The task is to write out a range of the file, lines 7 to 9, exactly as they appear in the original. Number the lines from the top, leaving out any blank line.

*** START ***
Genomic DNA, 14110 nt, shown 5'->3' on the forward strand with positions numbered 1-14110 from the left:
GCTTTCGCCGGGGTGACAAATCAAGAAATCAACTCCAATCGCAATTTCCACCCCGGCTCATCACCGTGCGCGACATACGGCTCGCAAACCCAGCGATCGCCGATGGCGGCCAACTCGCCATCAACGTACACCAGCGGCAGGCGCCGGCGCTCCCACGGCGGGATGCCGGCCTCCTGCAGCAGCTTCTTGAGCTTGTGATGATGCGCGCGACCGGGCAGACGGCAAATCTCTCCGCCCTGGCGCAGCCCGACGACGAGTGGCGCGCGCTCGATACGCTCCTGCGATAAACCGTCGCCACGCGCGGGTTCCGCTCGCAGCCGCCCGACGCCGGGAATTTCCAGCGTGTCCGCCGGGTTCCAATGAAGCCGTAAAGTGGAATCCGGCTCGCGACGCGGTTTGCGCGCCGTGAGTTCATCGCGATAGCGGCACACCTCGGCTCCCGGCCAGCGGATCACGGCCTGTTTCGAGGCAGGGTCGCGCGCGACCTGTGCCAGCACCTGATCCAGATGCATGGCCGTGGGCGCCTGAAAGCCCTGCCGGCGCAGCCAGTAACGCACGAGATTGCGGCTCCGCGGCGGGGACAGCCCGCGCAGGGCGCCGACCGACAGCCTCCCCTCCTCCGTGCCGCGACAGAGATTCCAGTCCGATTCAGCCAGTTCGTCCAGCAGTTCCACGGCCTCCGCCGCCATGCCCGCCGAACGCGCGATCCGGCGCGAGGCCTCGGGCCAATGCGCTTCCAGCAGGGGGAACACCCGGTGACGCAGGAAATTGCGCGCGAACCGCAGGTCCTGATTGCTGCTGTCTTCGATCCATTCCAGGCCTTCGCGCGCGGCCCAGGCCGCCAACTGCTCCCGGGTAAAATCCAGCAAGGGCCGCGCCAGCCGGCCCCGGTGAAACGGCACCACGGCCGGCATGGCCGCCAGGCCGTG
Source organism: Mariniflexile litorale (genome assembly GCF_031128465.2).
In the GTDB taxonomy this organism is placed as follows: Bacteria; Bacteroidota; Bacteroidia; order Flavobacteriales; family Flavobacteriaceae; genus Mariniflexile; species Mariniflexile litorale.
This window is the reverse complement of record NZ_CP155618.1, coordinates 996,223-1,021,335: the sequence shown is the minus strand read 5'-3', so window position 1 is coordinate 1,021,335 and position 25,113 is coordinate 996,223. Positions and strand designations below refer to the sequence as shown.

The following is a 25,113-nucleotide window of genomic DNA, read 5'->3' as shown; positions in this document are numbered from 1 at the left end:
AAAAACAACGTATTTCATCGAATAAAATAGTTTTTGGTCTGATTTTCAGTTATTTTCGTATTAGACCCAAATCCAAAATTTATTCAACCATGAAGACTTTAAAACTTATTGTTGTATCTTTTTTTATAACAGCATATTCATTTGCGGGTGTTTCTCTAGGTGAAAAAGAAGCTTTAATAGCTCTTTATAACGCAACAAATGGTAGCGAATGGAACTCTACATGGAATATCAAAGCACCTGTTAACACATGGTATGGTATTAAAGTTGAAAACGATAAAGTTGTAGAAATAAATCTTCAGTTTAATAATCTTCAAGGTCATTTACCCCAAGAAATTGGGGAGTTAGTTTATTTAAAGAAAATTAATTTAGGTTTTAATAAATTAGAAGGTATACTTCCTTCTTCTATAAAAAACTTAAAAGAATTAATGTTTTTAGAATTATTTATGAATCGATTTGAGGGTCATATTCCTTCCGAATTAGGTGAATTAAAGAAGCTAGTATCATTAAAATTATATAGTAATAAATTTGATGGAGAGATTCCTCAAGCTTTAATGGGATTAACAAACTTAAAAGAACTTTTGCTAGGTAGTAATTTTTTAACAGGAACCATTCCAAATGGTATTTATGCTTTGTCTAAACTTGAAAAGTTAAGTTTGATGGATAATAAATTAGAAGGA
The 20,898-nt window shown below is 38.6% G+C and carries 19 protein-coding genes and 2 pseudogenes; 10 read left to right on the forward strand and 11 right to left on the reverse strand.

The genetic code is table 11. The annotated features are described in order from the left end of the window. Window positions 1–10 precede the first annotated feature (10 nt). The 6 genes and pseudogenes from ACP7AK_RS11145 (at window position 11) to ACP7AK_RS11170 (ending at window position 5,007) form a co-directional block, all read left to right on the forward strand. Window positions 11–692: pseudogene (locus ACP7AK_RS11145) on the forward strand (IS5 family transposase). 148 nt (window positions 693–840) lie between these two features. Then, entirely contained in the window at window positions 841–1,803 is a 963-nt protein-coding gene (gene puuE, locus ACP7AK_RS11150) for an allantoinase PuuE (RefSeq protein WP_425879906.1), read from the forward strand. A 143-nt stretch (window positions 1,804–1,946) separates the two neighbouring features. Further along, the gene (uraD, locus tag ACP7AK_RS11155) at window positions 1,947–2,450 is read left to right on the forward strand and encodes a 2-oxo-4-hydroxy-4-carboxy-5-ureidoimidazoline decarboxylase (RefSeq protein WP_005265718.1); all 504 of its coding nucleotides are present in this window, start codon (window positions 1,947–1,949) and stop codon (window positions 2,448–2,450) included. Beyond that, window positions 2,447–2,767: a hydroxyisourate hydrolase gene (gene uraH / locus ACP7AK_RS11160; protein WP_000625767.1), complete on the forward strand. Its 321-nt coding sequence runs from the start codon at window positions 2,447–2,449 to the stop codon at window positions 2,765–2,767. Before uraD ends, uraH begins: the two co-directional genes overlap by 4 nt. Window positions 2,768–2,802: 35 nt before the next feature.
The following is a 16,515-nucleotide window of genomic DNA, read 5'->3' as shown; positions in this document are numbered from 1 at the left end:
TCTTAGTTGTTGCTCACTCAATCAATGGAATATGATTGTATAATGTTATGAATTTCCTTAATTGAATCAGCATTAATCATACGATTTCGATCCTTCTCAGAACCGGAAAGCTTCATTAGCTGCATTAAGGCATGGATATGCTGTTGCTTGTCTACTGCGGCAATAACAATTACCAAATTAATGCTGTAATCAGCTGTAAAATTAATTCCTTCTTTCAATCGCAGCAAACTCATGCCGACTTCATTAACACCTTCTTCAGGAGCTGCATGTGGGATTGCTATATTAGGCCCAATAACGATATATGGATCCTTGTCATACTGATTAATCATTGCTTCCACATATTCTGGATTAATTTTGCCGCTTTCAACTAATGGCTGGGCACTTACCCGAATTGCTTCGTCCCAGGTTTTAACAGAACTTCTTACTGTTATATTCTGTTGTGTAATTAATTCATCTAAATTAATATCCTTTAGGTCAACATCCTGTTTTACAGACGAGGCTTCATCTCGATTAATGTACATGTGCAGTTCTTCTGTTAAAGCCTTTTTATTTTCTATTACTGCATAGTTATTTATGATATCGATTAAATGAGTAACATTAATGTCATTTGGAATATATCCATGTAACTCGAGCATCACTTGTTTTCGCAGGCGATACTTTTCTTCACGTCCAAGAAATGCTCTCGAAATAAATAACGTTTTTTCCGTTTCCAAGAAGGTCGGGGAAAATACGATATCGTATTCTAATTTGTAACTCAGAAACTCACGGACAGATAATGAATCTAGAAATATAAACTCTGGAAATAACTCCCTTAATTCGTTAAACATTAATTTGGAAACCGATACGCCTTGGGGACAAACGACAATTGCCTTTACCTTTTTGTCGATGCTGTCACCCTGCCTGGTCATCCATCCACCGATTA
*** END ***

AAAAACAACGTATTTCATCGAATAAAATAGTTTTTGGTCTGATTTTCAGTTATTTTCGTATTAGACCCAAATCCAAAATTTATTCAACCATGAAGACTTTAAAACTTATTGTTGTATCTTTTTTTATAACAGCATATTCATTTGCGGGTGTTTCTCTAGGTGAAAAAGAAGCTTTAATAGCTCTTTATAACGCAACAAATGGTAGCGAATGGAACTCTACATGGAATATCAAAGCACCTGTTAACACATGGTATGGTATTAAAGTTGAAAACGATAAAGTTGTAGAAATAAATCTTCAGTTTAATAATCTTCAAGGTCATTTACCCCAAGAAATTGGGGAGTTAGTTTATTTAAAGAAAATTAATTTAGGTTTTAATAAATTAGAAGGTATACTTCCTTCTTCTATAAAAAACTTAAAAGAATTAATGTTTTTAGAATTATTTATGAATCGATTTGAGGGTCATATTCCTTCCGAATTAGGTGAATTAAAGAAGCTAGTATCATTAAAATTATATAGTAATAAATTTGATGGAGAGATTCCTCAAGCTTTAATGGGATTAACAAACTTAAAAGAACTTTTGCTAGGTAGTAATTTTTTAACAGGAACCATTCCAAATGGTATTTATGCTTTGTCTAAACTTGAAAAGTTAAGTTTGATGGATAATAAATTAGAAGGA
The 20,898-nt window shown below is 38.6% G+C and carries 19 protein-coding genes and 2 pseudogenes; 10 read left to right on the forward strand and 11 right to left on the reverse strand.

The genetic code is table 11. The annotated features are described in order from the left end of the window. Window positions 1–10 precede the first annotated feature (10 nt). The 6 genes and pseudogenes from ACP7AK_RS11145 (at window position 11) to ACP7AK_RS11170 (ending at window position 5,007) form a co-directional block, all read left to right on the forward strand. Window positions 11–692: pseudogene (locus ACP7AK_RS11145) on the forward strand (IS5 family transposase). 148 nt (window positions 693–840) lie between these two features. Then, entirely contained in the window at window positions 841–1,803 is a 963-nt protein-coding gene (gene puuE, locus ACP7AK_RS11150) for an allantoinase PuuE (RefSeq protein WP_425879906.1), read from the forward strand. A 143-nt stretch (window positions 1,804–1,946) separates the two neighbouring features. Further along, the gene (uraD, locus tag ACP7AK_RS11155) at window positions 1,947–2,450 is read left to right on the forward strand and encodes a 2-oxo-4-hydroxy-4-carboxy-5-ureidoimidazoline decarboxylase (RefSeq protein WP_005265718.1); all 504 of its coding nucleotides are present in this window, start codon (window positions 1,947–1,949) and stop codon (window positions 2,448–2,450) included. Beyond that, window positions 2,447–2,767: a hydroxyisourate hydrolase gene (gene uraH / locus ACP7AK_RS11160; protein WP_000625767.1), complete on the forward strand. Its 321-nt coding sequence runs from the start codon at window positions 2,447–2,449 to the stop codon at window positions 2,765–2,767. Before uraD ends, uraH begins: the two co-directional genes overlap by 4 nt. Window positions 2,768–2,802: 35 nt before the next feature.